Wu Ji Style

Monkey Turned Wolf

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mograph

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Hmm. Look at the feet of the gentleman in the video of the first seven postures. Do they seem to be stable, well-connected to the ground?
 
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Monkey Turned Wolf

Monkey Turned Wolf

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Just watched it. In a decent amount of it, they don't to me, but since I've never practiced tai chi, I can't be sure whether or not what I'm seeing is intentional or not.
 

ChenAn

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Looks like some kind of contemporary taiji derivative


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mograph

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You don't have to know taijiquan: if you've done martial arts, you should be able to tell that he can easily be pushed over. (Watch it full screen on a laptop to look at details.) Anyway, this isn't very good, in my opinion at least.
 
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Monkey Turned Wolf

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You don't have to know taijiquan: if you've done martial arts, you should be able to tell that he can easily be pushed over. (Watch it full screen on a laptop to look at details.) Anyway, this isn't very good, in my opinion at least.
I realized that, but was not sure if there was some reason for this that I was not aware of. That's why I said I didn't know if it was intentional. Similarly there are ways that a wing chun practitioner punches that I would otherwise think of as a really bad idea, but make sense in the context of WC
 

mograph

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I realized that, but was not sure if there was some reason for this that I was not aware of. That's why I said I didn't know if it was intentional.
Nope. Your instincts were correct (trust your feelings!). Regardless of style, taijiquan requires a good root. I don't see that here. In other words, in taijiquan, there's no reason to choose to be unstable when both feet are planted.

edit: Basically, the root is required so that practitioners can express or redirect forces (applied to them by an opponent) by using the ground as a base. Good foot contact also allows them to adjust their contact with the ground to suit changing forces applied to them: better contact is the "percentage play." Hope that helps.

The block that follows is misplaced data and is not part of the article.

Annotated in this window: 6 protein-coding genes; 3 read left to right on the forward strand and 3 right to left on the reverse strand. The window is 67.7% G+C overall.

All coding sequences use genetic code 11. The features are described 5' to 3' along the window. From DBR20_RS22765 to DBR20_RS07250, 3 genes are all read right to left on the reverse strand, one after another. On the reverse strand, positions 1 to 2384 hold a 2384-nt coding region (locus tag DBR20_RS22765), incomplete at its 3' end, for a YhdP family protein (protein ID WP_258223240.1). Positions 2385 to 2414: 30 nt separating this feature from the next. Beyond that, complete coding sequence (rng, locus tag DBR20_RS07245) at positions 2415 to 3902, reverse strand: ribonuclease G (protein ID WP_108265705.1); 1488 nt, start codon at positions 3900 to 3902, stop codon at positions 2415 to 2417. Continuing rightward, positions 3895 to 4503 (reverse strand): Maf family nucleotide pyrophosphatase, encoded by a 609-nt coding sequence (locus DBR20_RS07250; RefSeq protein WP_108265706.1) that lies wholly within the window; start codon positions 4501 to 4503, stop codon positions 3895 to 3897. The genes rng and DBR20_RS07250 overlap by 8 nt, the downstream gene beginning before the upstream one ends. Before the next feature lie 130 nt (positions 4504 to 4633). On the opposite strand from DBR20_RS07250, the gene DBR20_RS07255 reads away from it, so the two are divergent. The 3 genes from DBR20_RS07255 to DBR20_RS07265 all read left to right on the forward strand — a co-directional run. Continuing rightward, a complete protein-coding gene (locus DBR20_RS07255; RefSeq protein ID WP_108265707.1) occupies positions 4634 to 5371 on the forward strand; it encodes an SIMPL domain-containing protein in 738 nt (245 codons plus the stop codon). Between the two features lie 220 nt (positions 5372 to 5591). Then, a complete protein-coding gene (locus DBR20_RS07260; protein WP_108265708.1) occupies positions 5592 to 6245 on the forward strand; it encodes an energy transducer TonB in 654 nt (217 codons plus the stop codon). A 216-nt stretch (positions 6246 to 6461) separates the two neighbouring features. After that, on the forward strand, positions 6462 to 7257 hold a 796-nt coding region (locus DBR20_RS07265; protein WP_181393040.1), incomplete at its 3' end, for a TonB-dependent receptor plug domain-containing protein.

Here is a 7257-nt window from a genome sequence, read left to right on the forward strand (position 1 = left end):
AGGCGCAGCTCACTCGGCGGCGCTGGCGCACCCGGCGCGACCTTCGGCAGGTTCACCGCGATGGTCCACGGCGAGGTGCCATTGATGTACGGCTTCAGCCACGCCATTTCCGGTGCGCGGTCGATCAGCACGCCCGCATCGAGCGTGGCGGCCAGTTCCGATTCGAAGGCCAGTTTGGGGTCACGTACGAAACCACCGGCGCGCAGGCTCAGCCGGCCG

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Monkey Turned Wolf

Monkey Turned Wolf

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Nope. Your instincts were correct (trust your feelings!). Regardless of style, taijiquan requires a good root. I don't see that here. In other words, in taijiquan, there's no reason to choose to be unstable when both feet are planted.

Thanks, I'll make sure to keep that in mind when I'm looking at videos of practitioners.
 

ChenAn

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Pete could you tell us more about wuji . Which branch of taiji line it came from? Who created it? When?


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ChenAn

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Interesting, in 1940 Chen wasn't that widespread like in later years. Where did CJS learn Chen style prior 1940?


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Kung Fu Wang

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The style was created in the 1940s by Chen Ji Sheng, professor at Nanjing University, by modifying Chen style to incorporate a serious amount of Bagua and a subtle dose of Xingyi (tai chi body, bagua feet, xingyi hands) ...
That clip has strong Yang Taiji flavor, don't see much Chen Taiji, Xingyi, and Bagua flavors a all.
 

ChenAn

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I will repeat my question: where founder of wuji style learned his Chen?


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TaiChiTJ

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We practice the whole art, meaning you will learn the principles and how to apply them, solo form, QiGong, Push Hands, Self Defense applications, and weapons. You will also have the opportunity to learn baguazhang.

Pete (the guy in the video)

Did the push hands practice and self defense come from your teacher?
 

Pittsburgh Arnis

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Has anyone here had experience with Wu Ji style tai chi? I am considering trying tai chi, and this place appears to be the closest/most compatible with my schedule, so considering checking it out soon.

Silk Wind Studio - Silk Wind Studio Yoga Tai Chi Martial Arts 1 Schwab Road(in the Clock Tower Plaza)Melville / South HuntingtonLong Island NY 11747 NEWS: SPECIALOFFERExtended through 12/31 NEW STUDENTS5 Classes for $39click here for more info

If you want to see some videos on Wu style, look up Wang Pei Sheng on YouTube. He developed a 37 posture Wu style form. His student is in Pittsburgh (www.ycgf.org)

 

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